Director: Pat Collins
Starring: Eoghan Mac Giolla Bhríde, Hilary O’Shaughnessy, Andrew Bennett
Release Date: July 27th
“I’m not here to collect stories. I’m here for a bit of silence”. This line, murmured by to the protagonist, played by Eoghan MacGiolla Bhríde, to a barman, captures much of the essence of upcoming Irish film Silence.
Directed by Pat Collins, this film depicts the journey of Eoghan, an introverted and reflective thirty-something-year-old, as he returns to Ireland after a fifteen year absence. A sound recorder by profession, Eoghan seeks to capture the sound of silence in the Irish countryside. Equipped with nothing but a furry, oversized microphone, he searches for the most remote places, free from man-made noise, to make his recordings.
As Eoghan travels around the Northwest of Ireland, gathering recordings from fields, mountainsides and rock-pools, the silence of his surroundings pushes him into deeper levels of reflection. Gradually, there is a shift in focus from the quiet of the environment to a more intangible silence. This is the silence brought on by years of emigration and the reality of modernity. The generations that have abandoned the native lands have left a legacy of emptiness. The sounds that once filled the houses and churches have been replaced by the echoing sound of the wind through holes in the shattered panes of glass.
Eoghan’s journey now takes a different course as he searches for the forgotten stories of the past and tries to understand how he has played a part in creating this emptiness.
At all times, Silence proceeds at a gentle pace. From the onset it captivates viewers with a visual spectacle that will leave cinematography enthusiasts as well as nature fans salivating. With only a smattering of dialogue in the first half, however, the film runs the risk of leaving viewers oblivious to the trajectory of the film. It is not until the second half that the pace accelerates slightly and the plot begins to reveal itself. That is not to say that the first half is not as engaging as the second. Indeed, from the very beginning, Silence will lure audiences into a blissful trance induced by the delicate close-ups of moss and long-grass and the soothing soundtrack of crowing corncrakes and babbling brooks.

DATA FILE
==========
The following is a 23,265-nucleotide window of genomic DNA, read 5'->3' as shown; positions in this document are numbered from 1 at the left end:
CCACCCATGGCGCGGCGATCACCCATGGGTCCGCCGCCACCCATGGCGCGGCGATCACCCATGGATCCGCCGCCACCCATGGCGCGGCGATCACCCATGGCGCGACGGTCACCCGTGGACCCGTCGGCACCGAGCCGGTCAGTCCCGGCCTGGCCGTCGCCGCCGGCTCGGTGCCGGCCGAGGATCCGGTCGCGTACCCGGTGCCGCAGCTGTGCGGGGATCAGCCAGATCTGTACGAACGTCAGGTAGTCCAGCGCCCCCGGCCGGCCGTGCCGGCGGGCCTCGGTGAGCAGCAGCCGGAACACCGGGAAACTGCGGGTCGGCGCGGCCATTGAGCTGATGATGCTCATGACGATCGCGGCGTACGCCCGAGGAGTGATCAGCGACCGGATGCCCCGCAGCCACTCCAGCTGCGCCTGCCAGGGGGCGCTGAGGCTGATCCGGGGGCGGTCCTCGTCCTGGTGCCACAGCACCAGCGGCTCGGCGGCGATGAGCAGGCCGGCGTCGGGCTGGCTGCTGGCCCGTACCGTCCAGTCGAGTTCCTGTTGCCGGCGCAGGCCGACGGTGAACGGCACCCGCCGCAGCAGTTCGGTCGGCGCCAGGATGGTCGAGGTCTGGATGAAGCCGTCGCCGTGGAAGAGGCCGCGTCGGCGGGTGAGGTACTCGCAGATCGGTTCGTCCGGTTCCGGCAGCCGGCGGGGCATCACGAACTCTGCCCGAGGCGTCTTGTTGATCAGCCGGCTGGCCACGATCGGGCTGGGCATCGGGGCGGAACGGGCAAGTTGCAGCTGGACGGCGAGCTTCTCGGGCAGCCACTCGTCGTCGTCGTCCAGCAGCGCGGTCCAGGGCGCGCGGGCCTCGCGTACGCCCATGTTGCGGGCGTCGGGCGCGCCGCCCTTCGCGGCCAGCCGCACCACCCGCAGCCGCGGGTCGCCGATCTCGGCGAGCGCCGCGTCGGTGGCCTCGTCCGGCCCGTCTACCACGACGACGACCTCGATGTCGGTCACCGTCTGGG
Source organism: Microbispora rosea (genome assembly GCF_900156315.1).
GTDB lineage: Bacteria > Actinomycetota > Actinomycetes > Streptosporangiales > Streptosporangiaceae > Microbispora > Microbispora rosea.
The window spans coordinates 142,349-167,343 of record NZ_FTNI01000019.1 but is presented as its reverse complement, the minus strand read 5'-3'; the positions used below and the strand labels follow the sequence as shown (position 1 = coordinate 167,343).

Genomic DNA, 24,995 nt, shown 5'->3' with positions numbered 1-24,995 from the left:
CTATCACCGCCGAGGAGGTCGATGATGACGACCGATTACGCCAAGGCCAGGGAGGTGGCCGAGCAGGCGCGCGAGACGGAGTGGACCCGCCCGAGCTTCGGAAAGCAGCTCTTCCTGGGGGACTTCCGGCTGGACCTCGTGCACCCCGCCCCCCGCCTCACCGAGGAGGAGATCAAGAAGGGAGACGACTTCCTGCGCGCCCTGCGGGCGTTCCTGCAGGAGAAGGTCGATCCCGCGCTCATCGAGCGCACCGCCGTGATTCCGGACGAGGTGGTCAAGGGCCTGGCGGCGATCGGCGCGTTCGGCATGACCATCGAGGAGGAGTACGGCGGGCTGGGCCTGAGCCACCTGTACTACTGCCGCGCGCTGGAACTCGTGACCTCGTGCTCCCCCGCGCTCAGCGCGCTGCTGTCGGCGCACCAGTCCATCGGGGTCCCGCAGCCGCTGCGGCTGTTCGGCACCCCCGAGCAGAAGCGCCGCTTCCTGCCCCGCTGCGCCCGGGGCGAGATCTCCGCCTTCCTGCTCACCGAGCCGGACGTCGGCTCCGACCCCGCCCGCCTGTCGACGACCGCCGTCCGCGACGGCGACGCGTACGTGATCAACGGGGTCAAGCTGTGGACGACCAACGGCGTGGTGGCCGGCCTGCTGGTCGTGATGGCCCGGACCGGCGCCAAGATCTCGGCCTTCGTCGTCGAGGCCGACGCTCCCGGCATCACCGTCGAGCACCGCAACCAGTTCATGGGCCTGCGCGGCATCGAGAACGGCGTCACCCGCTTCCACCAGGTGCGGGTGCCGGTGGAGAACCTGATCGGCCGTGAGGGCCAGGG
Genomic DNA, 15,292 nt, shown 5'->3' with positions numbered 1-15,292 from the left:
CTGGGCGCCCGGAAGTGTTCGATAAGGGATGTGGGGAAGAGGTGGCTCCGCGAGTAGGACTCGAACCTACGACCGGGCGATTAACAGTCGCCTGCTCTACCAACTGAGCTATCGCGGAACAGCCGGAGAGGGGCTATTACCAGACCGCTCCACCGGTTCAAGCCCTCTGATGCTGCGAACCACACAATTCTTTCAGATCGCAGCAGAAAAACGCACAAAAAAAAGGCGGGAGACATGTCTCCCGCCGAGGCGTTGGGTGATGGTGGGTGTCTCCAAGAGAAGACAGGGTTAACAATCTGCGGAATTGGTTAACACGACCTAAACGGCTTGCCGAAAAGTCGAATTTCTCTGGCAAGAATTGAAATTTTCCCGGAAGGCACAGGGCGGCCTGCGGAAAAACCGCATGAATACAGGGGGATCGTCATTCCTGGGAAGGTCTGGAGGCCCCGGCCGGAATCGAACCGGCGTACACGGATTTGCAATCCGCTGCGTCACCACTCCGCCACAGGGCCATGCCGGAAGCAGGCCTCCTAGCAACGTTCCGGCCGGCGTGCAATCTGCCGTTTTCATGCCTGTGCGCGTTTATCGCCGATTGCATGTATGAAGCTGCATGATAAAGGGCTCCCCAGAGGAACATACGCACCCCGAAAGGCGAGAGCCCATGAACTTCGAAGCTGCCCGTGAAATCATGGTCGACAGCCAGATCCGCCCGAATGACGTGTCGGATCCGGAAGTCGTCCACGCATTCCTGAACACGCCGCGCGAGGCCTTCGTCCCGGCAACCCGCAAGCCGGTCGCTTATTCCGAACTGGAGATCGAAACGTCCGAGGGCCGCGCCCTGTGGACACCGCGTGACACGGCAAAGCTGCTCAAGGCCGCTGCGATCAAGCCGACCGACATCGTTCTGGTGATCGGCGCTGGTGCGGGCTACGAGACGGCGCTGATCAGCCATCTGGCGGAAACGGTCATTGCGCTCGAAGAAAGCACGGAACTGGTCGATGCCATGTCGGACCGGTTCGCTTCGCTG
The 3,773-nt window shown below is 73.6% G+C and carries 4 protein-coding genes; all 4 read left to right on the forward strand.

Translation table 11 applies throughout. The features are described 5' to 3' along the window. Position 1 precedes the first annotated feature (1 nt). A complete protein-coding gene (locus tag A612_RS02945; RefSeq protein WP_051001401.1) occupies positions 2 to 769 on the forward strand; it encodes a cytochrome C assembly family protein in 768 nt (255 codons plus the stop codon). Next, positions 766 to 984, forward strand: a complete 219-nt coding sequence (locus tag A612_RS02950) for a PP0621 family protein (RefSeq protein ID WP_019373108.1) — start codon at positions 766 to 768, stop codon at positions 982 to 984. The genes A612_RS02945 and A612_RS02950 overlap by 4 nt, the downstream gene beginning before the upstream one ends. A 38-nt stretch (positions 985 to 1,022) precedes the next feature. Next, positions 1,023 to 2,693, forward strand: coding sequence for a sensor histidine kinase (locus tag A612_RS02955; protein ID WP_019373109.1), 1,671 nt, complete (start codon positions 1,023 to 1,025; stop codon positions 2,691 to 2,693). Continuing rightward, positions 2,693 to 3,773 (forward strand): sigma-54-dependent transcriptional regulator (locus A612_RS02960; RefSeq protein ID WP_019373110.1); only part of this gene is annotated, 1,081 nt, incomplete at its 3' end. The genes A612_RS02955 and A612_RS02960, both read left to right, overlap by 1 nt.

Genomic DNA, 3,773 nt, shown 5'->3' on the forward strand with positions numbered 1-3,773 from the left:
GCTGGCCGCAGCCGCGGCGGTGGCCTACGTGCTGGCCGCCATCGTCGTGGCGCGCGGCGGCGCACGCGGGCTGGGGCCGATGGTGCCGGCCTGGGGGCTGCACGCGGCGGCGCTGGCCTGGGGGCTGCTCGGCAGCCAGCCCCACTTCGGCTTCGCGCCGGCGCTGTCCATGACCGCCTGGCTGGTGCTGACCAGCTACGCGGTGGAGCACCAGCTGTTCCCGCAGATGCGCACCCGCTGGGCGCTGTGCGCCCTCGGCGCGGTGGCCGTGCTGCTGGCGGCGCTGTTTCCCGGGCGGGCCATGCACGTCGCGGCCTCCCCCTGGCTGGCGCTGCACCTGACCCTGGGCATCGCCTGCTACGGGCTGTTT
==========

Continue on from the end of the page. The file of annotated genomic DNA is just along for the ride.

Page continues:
Silence is a powerful piece of film and a credit to Irish cinema. It excels in being philosophical without being morose. Mac Giolla Bhríde gives a compelling performace and makes a flawless transition from perfectionist sound recorder to soul-searching pilgrim. He is brooding and detached but still manages a benevolence that endears the audience.
Nonetheless, the cinematography steals the limelight in this film. The detail and subtlety with which each scene is shot give the whole film an unmistakable polish of style. The Irish landscape is portrayed in a way that is no less than dazzling and even if this genre of film is not to everyone’s taste, anyone watching will appreciate the film just for that.
In a Nutshell: Well worth a trip to the cinema. An excellent piece of Irish cinema.